Director Ken Wardrop takes us behind the scenes of the award winning documentary that has become a talking point around Ireland…

New Irish documentary His & Hers uses interview footage from 70 women to create a hilarious and often poignant picture of the changing relationships between a woman and the men in her life. As we hear about fathers, husbands and sons, the film builds a charming life story from childhood to old age.

Linda O’Brien talked to director Ken Wardrop about the mothers, the midlands and first feature jitters.

Q: How did a documentary as original as ‘His & Hers’ come about?

A: Basically I was in the Catalyst scheme – a low budget film making scheme to encourage up and coming filmmakers to make their first feature film. I come from a short documentary background so it was only fitting that my first feature should be a documentary. So I looked to see if I could find an idea that could incorporate this style that I’d built and I thought, well maybe I could make lots of shorts into a feature. Searching from that I kind of came up with this idea that I could create a life from lots of different ladies of different ages and I used my mother as a kind of template. She lost my dad when she was in her sixties and it’s kind of a common thing where I filmed, lots of widows. So I said ok, I’ll try to create something that might be universal that if someone watches it they’ll see a life story.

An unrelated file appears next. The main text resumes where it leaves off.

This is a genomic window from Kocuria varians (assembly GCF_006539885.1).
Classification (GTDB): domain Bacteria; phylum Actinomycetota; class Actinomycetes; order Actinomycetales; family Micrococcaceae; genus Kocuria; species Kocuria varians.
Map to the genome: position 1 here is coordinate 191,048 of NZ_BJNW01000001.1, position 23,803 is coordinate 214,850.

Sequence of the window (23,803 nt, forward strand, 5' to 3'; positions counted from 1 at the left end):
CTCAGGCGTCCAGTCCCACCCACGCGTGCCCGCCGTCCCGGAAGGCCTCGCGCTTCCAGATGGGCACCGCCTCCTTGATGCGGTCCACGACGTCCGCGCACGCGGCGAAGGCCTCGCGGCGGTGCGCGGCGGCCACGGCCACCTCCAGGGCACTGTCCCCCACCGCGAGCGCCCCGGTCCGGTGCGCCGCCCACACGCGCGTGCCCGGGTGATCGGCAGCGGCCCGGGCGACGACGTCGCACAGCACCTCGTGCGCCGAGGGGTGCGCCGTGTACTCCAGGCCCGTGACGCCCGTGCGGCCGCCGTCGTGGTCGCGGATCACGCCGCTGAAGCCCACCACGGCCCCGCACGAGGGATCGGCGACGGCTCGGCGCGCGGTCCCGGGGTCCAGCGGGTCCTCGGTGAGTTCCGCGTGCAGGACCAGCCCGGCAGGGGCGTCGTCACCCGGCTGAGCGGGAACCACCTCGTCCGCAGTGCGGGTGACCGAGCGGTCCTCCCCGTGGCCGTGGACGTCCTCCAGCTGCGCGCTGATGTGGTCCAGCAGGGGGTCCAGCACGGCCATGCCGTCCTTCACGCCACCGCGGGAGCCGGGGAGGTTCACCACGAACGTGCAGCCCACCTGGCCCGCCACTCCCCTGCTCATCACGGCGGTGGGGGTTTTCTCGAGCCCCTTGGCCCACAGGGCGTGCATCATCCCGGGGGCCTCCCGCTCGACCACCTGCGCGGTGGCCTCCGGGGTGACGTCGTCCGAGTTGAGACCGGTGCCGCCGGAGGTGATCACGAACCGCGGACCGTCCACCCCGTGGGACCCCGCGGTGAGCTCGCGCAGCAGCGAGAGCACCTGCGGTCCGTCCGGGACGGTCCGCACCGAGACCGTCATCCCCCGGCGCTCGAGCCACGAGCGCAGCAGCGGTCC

Q: Was it difficult to craft one story from the lives of so many women?

A: Well in a weird way when I went out to cast it I was looking for women who were like my mum so I didn’t deviate too much from that. Now there is a real cross-section of women but they have something about them that was motherly but if you look across the film you have nurses, school teachers, accountants you know actually from all walks of life; even though when you might look at it, the houses might sort of blend but I think that’s the Midlands in a way. There are similarities obviously because of similar backgrounds.

Q: The Irish have always been fond of telling stories, but did you find it difficult to get your subjects to relax on camera?

A: I think for a start that’s my job. I feel that that’s something I have to be good at. That’s the thing I pride myself in trying to do. I’m never quite sure how it works but I kinda get there. I think it’s because I talk a lot myself and so by the time the camera is rolling they’re delighted to have the opportunity to talk! And I think it’s the case in my story that even though I sound like I’m from Dublin, I am a country boy at heart so I can connect on a personal level with these people because they’re my people – they’re our neighbours and in a way I kind of knew them. So there was a comfort there.

Q: What were you hoping to get out of these interviews?

A: My mission was that I was going to make a film that was actually positive – there are these gritty urban dramas you see all the time about these horrible stories with lots of gore and you have to have your bad guy. There is no bad guy here. But I think as a filmmaker you have to take risks. That was my risk; I was going to make a film that was real. Honesty was a big part of it and I wanted to feel it was fresh to have this average story. We all have these ordinary things.